THE MAN WHO KILLED HITLER AND THEN BIGFOOT – movie revewi

From Montréal’s Fantasia International Film Festival 2018

THE MAN WHO KILLED HITLER AND THEN THE BIGFOOT

Epic Pictures
Reviewed by: Harvey Karten
Director:  Robert D. Krzykowski
Screenwriter:  Robert D. Krzykowski
Cast:  Sam Elliott, Aidan Turner, Caitlin FitzGerald, Ron Livingston, Ellar Coltraine
Screened at: Critics’ link, NYC, 7/12/18
Opens: July 20, 2018

Featuring a revisionist view of history, an element of horror, regret at a romantic opportunity not taken, Robert D. Krzkowski’s fantasy is mostly about the loneliness and melancholy of old age.  And who better to pay the part of a quiet man who rises several times to the occasion when only violence is justified than Sam Elliott?  As Calvin Barr, this New England resident lives a quiet life with his loyal Golden Retriever Ralph, and is a subject that is in the writer-director’s métier.  Though this is Krzykowki’s freshman feature-length movie, we can anticipate the subject matter by noting that his short “Elsie” in 2016 is located in the sleepy town of Campbell Falls, wherein one Ridley Hooper awakens to discover that he must rescue his little sister has been stolen by an army of creepy Shadowmen.

What emerges is a look at Calvin Barr (Sam Elliott), who has memories of his younger days, where he is played by Aidan Turner, a World War 2 hero and American soldier with a gift for languages who dons a Nazi officer’s uniform, worms his way into Hitler’s headquarters, and shoots him in the chest and in the head.  Of course we know that Der Fuehrer ended his own life by poison and a self-inflicted gunshot wound, after which his loyal followers destroyed his corpse in limestone.  Or do we?  According to Krzykowski, the assassination was covered up and it was really Hitler’s number two man who ended his life as the Russians moved in.

Using his signature gruff voice and monotone, Elliott appears with a thick head of white hair parted in the middle, his only roommate being Ralph the dog, and for our benefit, Calvin conjures up the past.  He is a resounding success as an espionage agent who infiltrates the Nazi war machine, observing two lines of prisoners bound to a train leading to a concentration camp.  Though he knows his killing of Hitler is both justified and essential, he has mixed feelings since, after all, he had taken a man’s life.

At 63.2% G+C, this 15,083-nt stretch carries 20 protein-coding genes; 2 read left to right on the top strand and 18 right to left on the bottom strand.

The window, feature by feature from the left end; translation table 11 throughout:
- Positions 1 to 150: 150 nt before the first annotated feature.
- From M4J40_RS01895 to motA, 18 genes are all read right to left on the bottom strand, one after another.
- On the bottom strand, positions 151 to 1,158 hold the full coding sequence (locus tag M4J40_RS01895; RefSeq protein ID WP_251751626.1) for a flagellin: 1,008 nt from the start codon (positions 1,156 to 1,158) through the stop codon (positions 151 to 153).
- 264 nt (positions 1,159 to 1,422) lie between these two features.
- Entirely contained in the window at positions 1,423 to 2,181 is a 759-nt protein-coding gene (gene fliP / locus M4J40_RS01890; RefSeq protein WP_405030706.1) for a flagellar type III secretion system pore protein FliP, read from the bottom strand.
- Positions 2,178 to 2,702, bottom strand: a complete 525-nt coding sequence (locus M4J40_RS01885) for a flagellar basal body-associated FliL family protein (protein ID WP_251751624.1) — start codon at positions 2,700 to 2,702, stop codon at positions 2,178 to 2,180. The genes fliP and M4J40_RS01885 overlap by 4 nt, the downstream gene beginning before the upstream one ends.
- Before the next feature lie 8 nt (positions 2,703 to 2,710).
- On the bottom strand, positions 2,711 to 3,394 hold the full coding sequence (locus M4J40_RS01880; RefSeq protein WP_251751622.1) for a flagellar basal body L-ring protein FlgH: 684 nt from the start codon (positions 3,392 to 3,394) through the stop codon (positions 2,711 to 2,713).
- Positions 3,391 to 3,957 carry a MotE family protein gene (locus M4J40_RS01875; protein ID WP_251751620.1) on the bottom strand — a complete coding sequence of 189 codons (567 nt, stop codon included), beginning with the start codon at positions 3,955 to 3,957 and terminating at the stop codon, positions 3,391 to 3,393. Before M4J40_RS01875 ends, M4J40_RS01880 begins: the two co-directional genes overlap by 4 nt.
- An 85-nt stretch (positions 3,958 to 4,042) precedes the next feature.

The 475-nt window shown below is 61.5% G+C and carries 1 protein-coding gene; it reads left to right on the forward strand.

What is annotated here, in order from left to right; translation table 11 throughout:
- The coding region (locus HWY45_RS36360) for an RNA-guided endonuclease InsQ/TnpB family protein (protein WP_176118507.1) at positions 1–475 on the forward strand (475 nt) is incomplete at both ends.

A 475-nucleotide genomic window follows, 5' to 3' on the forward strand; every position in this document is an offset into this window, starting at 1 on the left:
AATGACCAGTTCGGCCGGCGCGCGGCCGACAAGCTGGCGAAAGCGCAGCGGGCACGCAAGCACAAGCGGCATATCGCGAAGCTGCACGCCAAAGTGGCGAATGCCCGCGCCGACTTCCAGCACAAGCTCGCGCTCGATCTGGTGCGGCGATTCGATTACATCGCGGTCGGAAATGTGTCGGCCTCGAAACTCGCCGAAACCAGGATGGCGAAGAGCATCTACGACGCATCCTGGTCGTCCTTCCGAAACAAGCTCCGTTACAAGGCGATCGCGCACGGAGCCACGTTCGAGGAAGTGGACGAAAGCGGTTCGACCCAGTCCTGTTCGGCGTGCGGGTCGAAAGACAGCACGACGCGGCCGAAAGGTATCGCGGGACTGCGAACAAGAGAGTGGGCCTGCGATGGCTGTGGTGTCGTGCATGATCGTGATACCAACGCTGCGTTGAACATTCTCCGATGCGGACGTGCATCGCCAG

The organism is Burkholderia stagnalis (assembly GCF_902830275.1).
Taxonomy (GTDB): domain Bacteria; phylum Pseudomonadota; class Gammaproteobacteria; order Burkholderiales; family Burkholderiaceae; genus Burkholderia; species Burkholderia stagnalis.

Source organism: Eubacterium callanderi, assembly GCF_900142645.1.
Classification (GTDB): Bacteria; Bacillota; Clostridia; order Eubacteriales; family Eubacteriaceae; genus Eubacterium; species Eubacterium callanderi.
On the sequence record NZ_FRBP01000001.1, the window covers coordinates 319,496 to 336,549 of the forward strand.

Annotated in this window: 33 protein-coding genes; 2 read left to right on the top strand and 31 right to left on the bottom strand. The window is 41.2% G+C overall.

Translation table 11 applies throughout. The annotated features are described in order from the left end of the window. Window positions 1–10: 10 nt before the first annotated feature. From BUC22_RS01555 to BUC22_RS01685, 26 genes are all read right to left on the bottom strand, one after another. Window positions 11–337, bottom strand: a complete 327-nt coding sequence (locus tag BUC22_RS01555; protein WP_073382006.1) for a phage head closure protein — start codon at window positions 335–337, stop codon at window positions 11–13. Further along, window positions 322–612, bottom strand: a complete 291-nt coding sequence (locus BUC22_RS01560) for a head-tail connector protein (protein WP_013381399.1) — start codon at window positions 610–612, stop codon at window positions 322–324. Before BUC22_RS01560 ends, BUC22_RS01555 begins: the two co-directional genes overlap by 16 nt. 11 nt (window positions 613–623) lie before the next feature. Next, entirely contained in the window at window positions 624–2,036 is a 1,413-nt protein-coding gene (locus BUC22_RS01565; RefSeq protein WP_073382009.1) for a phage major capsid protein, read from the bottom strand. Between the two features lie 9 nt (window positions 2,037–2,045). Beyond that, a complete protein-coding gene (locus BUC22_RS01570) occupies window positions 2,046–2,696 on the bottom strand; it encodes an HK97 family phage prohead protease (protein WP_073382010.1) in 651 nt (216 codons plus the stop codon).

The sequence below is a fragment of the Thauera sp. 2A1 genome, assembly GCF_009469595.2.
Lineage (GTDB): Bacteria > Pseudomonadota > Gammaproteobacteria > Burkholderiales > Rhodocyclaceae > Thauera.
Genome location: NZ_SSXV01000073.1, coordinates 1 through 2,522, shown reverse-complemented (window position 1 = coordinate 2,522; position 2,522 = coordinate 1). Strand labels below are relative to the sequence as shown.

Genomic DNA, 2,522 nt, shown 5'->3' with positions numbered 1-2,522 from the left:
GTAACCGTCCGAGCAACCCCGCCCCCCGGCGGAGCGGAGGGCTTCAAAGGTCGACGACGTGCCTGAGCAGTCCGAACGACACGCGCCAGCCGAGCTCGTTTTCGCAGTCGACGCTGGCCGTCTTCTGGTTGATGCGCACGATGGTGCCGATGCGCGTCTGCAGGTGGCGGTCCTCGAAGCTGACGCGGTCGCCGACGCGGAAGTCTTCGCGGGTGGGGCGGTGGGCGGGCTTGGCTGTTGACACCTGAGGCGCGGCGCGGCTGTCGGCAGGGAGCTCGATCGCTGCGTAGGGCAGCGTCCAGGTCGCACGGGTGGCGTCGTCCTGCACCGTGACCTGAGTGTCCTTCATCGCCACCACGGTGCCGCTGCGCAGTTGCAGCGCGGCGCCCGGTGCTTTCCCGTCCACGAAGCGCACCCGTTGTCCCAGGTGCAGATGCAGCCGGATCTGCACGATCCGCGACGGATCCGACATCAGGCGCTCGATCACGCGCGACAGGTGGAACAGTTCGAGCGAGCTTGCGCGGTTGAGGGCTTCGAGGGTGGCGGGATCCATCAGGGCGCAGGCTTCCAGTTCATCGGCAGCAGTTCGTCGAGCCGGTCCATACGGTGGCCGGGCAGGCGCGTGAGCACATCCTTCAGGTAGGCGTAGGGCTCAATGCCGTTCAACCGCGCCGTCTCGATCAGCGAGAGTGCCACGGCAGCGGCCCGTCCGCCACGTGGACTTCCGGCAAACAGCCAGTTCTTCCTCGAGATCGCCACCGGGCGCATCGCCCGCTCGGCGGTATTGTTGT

In a more pleasant setting, he dates Maxine (Caitlin FitzGerald), and is about to offer her a diamond ring in an upscale restaurant when the couple are harassed by the parents of one of Maxine’s third-grade students.  They profess their love for each other, but nothing has come of it, though events overtake the two leading to Calvin’s loneliness.  Now in 1985 the elderly gentleman is still able to fend off an attack by three thugs demanding his wallet and car keys.  Knowing Calvin’s reputation in the war and of the way he dispatched the muggers, two agents–one from the FBI, Flag Pin (Ron Livingston), the other, Maple Leaf (Rizwan Manji), from the Royal Canadian Mounted Police, visit him in his cabin begging him to go to the Canadian wilds and destroy Bigfoot (Mark Streger), a monster who is spreading an epidemic that could lead to the end of the world.

Calvin is a man of few words and, in fact, he has not kept in communication with his younger brother Ed (Larry Miller), a small-town barber, who offers to give him solace if only he would use him to relieve the stress of Calvin’s loneliness.  Since the title of the film already gives away that Calvin kills both monsters, Hitler and Bigfoot, there is no surprise there.  Instead the real treat is in Sam Elliott’s performance, a delightfully underplayed execution that is threatened only by Joe Kraemer’s loud, intrusive music.  This is the kind of American myth which is however fantastical comes across as strangely believable.  And boy, do we need a myth to believe in now!

Unrated.  98 minutes.  © 2018 by Harvey Karten, Member, New York Film Critics Online

Story – B
Acting –  B+
Technical – B+
Overall – B+

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